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Obstetric-Fetal Pharmacology Research Unit (OPRU) Network

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The mission of the OPRCs, formerly the Obstetric-Fetal Pharmaceutical Research Units (OPRU) Network, is to improve the safety and effective use of therapeutic drugs in women during pregnancy and lactation. The overall goal of the OPRCs is to promote and facilitate cooperative multidisciplinary research to enhance the understanding of obstetric pharmacokinetics and pharmacodynamics.

The OPRCs provide the expert infrastructure needed to test therapeutic drugs during pregnancy. The Centers allow researchers to conduct safe, technically sophisticated, and complex studies that will help clinicians protect women's health, improve birth outcomes, and reduce infant mortality.

A number of factors influence pharmacology during both normal and abnormal pregnancies, such as a lengthened period of intestinal transfer, increased cardiac output, increased glomerular filtration rate (GFR) and altered composition of plasma sex hormones. However, very little is known about the effects of these variables on drugs that are necessary for the health and well-being of pregnant women and their fetuses.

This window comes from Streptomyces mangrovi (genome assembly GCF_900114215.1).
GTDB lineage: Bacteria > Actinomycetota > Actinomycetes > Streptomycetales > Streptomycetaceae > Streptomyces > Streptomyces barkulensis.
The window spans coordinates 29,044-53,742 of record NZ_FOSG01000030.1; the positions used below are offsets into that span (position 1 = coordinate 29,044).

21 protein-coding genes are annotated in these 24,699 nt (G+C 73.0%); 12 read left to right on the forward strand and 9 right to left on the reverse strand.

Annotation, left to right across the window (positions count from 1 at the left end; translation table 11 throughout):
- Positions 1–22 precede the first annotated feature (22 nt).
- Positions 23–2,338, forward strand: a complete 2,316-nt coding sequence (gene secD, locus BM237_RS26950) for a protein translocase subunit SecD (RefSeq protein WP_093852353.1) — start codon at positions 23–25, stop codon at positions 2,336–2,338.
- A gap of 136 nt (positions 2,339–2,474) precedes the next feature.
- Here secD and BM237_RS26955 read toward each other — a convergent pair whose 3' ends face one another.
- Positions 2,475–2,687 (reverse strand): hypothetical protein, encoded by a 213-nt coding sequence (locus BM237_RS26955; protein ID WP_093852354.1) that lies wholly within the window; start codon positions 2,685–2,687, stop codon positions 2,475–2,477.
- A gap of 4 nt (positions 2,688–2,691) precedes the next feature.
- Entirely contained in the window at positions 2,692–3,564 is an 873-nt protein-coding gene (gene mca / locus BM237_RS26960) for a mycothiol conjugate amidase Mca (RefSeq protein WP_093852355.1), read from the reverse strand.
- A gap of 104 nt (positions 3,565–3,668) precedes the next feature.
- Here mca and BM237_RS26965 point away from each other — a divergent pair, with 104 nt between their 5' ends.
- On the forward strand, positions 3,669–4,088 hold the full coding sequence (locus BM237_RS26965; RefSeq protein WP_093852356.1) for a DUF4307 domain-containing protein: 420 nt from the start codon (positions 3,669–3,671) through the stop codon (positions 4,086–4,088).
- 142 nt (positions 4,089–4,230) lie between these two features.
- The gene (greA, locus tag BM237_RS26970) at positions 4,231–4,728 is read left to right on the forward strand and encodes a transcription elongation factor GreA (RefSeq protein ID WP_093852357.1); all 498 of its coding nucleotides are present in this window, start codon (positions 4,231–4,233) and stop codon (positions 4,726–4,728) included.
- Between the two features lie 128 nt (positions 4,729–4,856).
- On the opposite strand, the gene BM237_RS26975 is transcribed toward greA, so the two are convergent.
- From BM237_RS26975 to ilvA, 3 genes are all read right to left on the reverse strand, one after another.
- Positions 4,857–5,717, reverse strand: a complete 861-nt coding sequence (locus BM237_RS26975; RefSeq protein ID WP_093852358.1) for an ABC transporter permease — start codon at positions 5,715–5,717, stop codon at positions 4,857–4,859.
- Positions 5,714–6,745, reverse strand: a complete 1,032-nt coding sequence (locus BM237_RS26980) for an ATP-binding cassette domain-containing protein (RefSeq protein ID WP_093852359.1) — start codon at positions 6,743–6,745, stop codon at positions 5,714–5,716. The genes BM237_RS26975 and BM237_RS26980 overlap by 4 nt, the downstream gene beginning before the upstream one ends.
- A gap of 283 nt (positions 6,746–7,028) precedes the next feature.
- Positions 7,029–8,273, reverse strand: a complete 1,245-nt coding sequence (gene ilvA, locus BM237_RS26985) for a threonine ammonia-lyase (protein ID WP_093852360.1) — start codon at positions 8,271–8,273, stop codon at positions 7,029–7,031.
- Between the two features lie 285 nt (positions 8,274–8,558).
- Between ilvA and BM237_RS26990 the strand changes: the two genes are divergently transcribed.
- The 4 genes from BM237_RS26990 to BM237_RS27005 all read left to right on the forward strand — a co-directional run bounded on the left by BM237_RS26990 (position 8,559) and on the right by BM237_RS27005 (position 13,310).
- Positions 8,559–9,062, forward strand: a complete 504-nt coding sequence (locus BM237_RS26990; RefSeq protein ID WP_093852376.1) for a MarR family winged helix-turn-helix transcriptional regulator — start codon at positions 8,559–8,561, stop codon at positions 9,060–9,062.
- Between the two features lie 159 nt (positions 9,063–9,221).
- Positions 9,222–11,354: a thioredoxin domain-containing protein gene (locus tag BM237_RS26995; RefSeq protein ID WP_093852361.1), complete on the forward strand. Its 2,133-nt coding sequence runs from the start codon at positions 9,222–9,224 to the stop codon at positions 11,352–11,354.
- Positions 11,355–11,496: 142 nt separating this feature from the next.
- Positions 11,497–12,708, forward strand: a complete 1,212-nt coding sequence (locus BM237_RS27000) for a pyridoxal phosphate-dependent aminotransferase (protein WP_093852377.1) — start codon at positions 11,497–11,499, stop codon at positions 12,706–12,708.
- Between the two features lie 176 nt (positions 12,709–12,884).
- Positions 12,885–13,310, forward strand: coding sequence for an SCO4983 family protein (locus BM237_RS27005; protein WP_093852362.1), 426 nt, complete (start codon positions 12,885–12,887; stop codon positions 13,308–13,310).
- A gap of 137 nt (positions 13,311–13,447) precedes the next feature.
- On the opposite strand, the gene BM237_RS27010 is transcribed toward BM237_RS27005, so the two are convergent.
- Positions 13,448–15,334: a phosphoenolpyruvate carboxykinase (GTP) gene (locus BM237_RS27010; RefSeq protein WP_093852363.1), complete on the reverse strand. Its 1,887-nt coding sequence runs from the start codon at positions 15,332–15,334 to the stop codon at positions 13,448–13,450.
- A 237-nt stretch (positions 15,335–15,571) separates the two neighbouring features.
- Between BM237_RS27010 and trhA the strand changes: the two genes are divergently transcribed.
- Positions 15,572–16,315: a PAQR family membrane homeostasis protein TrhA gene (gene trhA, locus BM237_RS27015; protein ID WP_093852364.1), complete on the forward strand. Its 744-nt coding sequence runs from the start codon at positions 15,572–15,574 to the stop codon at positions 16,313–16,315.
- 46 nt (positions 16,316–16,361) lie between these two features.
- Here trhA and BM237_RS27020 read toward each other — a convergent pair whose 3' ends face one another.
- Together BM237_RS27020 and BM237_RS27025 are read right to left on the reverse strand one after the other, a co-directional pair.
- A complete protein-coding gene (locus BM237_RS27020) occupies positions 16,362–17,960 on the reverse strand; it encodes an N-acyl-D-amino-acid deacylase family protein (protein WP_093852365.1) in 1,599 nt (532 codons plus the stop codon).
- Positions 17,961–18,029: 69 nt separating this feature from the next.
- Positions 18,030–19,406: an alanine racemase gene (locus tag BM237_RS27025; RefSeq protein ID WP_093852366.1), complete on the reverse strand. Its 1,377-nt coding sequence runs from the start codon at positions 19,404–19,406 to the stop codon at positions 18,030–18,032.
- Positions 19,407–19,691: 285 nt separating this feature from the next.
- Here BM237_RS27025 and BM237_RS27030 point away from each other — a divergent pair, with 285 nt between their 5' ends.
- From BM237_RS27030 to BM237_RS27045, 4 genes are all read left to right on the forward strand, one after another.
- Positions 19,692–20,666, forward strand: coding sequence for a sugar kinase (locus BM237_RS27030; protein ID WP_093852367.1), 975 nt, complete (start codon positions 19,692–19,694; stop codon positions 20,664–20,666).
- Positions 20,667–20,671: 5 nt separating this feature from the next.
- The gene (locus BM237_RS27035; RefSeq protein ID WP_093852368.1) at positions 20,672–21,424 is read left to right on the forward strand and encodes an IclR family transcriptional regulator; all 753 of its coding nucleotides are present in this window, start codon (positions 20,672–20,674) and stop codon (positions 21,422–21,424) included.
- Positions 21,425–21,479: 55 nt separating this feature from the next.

The Centers were established in 2004 through the Obstetric and Pediatric Pharmacology and Therapeutics Branch  and currently include four research units around the country, plus a Data Coordinating Center (DCC).

Funded through the U10 cooperative agreement mechanism, each OPRC contains three components:

  • A pharmacology component that conducts pharmacokinetic, pharmacodynamic, and pharmacogenetic studies
  • A clinical studies component that tests the disposition and efficacy of drugs whose pharmacology is affected by pregnancy
  • A multidisciplinary basic or nonclinical research component to investigate the mechanisms of drug disposition and response in pregnancy

Topic Areas

Current OPRC research topics include (but are not limited to) studies of the efficacy, pharmacology, placental transfer, and placental biotransformation of drugs and therapeutics intended to:

  • Treat gestational diabetes and type II diabetes, such as glyburide and metformin
  • Alter uterine activity, such as drugs or therapeutics used to delay or prevent preterm birth
  • Treat severe nausea and other side effects of pregnancy
  • Treat other serious conditions in pregnant women, including cancer, rejection of a transplanted organ, and high blood pressure

More Information


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